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A new report details obstacles to maternity care in Florida

The farther a person travels to receive maternity care, the greater the risk of maternal morbidity and adverse infant outcomes, such as stillbirth and NICU admission.

The study presents data on several key factors including levels of maternity care access and maternity care deserts by county, distance to birthing hospitals and availability of family planning services.

Access to health care during pregnancy and around the time of birth is easier to find in some areas of the country than in others. Hospital closures and a shortage of providers creates maternity deserts in some counties where there is no access.

A new reportby the March of Dimes details state-level data, including here in Florida.

The farther a person travels to receive maternity care, the greater the risk of negative outcomes, said Caroline Valencia, director of Maternal and Infant Health Initiatives for the March of Dimes in Florida.

"It's important to get that baby into a hospital to make sure if they need to go into the NICU or they need any of these specialists that they have that appropriately and in a timely manner because every second counts in order to get mom's health and baby's health under control," she said.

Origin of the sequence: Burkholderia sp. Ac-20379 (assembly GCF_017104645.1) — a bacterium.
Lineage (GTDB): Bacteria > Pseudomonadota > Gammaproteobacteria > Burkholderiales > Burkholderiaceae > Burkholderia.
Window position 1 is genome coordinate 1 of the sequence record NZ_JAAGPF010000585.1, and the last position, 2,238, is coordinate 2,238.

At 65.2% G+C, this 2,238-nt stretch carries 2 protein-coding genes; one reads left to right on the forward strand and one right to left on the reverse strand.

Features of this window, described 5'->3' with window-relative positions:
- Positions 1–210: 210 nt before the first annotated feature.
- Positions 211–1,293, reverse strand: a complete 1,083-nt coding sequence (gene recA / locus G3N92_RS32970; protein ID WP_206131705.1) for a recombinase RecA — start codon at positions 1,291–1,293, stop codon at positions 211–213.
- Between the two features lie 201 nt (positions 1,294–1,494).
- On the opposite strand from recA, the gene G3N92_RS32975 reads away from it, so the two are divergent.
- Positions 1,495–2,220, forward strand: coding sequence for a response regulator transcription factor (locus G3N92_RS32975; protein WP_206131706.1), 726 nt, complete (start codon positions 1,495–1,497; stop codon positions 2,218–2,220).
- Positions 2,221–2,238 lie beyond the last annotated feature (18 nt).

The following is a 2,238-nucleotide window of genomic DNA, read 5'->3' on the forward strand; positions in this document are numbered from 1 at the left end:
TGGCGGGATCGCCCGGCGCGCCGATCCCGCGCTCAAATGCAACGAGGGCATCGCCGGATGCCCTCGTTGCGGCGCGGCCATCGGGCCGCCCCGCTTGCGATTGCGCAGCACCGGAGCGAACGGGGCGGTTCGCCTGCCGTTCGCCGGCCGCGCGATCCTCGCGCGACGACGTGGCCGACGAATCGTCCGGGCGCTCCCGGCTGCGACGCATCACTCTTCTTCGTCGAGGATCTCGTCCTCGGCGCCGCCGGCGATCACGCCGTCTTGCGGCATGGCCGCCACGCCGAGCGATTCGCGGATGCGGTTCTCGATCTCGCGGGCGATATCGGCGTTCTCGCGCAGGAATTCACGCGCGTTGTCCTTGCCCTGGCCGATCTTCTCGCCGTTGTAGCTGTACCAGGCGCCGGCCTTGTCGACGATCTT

Nearly 11 percent of Floridians have no birthing hospital within a 30 minute drive and 13 Florida counties are considered maternity care deserts, Valencia said.

"So, there is no obstetrician, no midwife, no family physician that is delivering babies," she said. "Essentially it is a county that has no professional to provide pre-natal care or the safe delivery of a baby."

Most of the maternity care deserts are located in the panhandle but some are in central Florida including Hardee, Glades and Hendry counties.

Additionally, the report report states that 22 percent of people in Florida are highly vulnerable to adverse outcomes when it comes to pregnancy and childbirth due to a lack of family planning services.

Historically, people of color have lower rates of adequate care and may be less likely to receive services such as important health screenings. In Florida, 20.8 percent of Black, indigenous and other people of color received inadequate prenatal care compared to the national average of 14.8 percent.

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